A shortage of affordable housing in Ocean County for veterans, seniors, and people with special needs has prompted Ocean Community Economic Action Now (Ocean) Inc., to propose building micro houses and renting them to reduce homelessness, according to Ted Gooding, President and CEO of the nonprofit. 

O.C.E.A.N. Inc. President and CEO Ted Gooding

OCEAN Inc. provides rental housing units to low-income families in Ocean County, and Gooding said one of the dilemmas he runs into is that many of them can not afford to pay the standard rents. Building micro houses is a solution to reducing rents without incurring exorbitant construction costs, he said.

"I drew a sketch and figured I could get a house that's about 250 to 300 square feet, large enough to have a bedroom, a nice sized bathroom, and a living and kitchen area with open space," said Gooding.

Ocean Inc. would purchase the "tiny homes" from a modular manufacturer in Pennsylvania, have them delivered, and then outfit the homes on site, according to Gooding.

A replica micro home is expected to be ready for public display by June 1, at Ocean County College in Toms River, adjacent to a child care center OCEAN Inc. operates on campus.

"The exterior will require no additional work. The interior will require a bathroom, a kitchen, and a bedroom area, and a few tables and chairs. I already have some folks who are willing to give me all that," Gooding said.

Bed, Bath and Beyond also supplies OCEAN Inc. with linens and pots and pans on a monthly basis for families throughout Ocean County, according to Gooding.

"So, we will be able to use those donations as part of the initial fit-out for the homes, depending on the family needs. Our goal is to have them come in and have the units be furnished and all they have to do is bring their clothes and pots and pans," said Gooding.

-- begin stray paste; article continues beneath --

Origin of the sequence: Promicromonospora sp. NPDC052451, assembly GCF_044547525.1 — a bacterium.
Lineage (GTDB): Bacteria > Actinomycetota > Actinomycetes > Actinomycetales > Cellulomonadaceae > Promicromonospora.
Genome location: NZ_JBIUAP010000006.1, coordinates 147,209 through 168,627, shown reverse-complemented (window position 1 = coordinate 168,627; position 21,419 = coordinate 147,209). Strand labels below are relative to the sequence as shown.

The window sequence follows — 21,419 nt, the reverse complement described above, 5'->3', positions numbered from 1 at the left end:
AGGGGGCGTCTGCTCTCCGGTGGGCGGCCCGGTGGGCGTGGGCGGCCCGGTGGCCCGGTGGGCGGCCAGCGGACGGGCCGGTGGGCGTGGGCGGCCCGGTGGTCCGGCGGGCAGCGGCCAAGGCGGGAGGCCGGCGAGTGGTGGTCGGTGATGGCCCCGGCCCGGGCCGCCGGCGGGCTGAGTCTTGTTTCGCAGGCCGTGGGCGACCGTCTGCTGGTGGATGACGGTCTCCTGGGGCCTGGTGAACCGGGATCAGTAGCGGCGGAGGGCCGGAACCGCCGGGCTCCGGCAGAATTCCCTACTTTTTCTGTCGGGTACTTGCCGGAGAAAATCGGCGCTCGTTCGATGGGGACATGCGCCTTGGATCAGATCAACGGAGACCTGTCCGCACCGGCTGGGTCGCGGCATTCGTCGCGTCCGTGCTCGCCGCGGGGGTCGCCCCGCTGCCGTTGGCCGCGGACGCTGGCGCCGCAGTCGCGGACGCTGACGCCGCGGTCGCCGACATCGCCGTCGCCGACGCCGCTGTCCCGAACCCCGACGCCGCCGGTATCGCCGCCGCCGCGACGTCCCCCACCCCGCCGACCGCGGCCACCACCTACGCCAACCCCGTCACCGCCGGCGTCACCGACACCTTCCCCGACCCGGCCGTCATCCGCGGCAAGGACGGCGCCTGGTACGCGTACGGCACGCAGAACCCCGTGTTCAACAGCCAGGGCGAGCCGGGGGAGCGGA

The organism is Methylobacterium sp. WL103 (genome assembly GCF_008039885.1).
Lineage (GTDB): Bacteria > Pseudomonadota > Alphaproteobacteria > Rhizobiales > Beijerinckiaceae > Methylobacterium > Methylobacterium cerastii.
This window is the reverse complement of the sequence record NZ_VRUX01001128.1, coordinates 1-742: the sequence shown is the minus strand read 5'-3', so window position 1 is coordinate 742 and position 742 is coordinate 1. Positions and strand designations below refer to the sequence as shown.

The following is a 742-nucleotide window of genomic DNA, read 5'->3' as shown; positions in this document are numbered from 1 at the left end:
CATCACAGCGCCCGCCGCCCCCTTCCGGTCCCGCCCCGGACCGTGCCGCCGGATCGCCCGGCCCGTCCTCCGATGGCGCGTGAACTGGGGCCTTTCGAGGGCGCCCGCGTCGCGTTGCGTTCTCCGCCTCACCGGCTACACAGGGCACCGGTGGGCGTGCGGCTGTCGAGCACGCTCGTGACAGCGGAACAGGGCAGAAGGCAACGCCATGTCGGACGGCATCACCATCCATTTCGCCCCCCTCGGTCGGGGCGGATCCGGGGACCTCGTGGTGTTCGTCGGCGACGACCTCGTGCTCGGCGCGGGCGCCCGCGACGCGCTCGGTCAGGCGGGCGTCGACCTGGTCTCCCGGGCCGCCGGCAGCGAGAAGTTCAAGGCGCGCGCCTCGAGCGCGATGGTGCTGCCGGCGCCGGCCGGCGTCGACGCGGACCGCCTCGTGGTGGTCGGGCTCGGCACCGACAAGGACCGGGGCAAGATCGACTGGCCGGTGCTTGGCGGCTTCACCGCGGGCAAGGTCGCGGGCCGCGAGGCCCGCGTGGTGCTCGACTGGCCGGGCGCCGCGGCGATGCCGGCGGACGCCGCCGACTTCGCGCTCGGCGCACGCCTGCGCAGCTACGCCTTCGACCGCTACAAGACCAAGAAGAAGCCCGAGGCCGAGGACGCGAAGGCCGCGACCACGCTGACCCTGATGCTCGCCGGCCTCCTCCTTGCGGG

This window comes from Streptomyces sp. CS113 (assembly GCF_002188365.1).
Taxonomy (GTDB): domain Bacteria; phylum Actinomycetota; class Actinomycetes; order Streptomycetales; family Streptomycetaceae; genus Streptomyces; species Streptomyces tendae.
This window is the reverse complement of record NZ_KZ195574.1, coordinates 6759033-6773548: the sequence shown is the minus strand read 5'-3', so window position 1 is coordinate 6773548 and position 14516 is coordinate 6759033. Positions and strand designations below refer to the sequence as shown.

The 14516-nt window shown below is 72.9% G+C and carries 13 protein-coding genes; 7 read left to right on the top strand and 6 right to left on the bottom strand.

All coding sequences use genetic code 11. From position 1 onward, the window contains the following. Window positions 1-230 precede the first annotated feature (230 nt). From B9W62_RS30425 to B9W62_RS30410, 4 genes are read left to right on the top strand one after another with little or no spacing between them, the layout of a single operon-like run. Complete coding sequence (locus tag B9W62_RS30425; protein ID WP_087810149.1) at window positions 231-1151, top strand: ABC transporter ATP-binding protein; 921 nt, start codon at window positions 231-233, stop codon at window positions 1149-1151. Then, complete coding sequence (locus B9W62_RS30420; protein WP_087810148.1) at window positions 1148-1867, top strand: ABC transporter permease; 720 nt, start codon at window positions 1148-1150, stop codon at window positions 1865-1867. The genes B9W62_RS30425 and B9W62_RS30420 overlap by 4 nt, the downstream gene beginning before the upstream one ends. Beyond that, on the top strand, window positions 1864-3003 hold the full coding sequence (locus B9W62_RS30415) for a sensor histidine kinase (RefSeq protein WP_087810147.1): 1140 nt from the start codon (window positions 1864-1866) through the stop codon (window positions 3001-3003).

OCEAN Inc. would be be able to use certain funding streams that it currently has to purchase the micro-homes, including federal funding, or CDBG (Community Development Block Grants), given to municipalities. Gooding also said they could borrow money from banks.

"There's several avenues for funding that we will be trying to access in order to make this happen," he said.

Gooding is in the process of trying to secure land from municipalities for the micro homes.

"I do have to go town by town and I have to convince municipalities this is a very good product. Depending on the size of the lot, in most cases the towns wonder how they tax it, how they zone it, and so forth and so on, but I can give them directions and recommendations as to how we do that. And actually, at the end of the day, the towns make out much better with my micro homes then they will with a conventional home, depending on location,"Gooding said.

Gooding recently pitched the idea to Tuckerton officials and has visited Atlantic and Cape May Counties, where he also met with municipal leaders. "The reception has been very positive," he said.

Ocean Inc. is looking for undersized or vacant lots that don't currently generate money for municipalities. The nonprofit also owns some property in Ocean County that Gooding said they are looking at developing.

"I think this is an excellent alternative to the motels, or to the shelters that folks don't want to live in anymore, and let's get them out of their cars and the woods. This allows them to have a safe, clean, affordable place to stay at a reasonable amount of money," said Gooding.

Gooding said studies have shown people Ocean Inc. serves have between $500 and $1200 a month in income, but they can not afford to pay for a conventional apartment and they don't want to stay with anybody. He added, individuals and families who rent micro-homes would have access to whatever supportive services they need.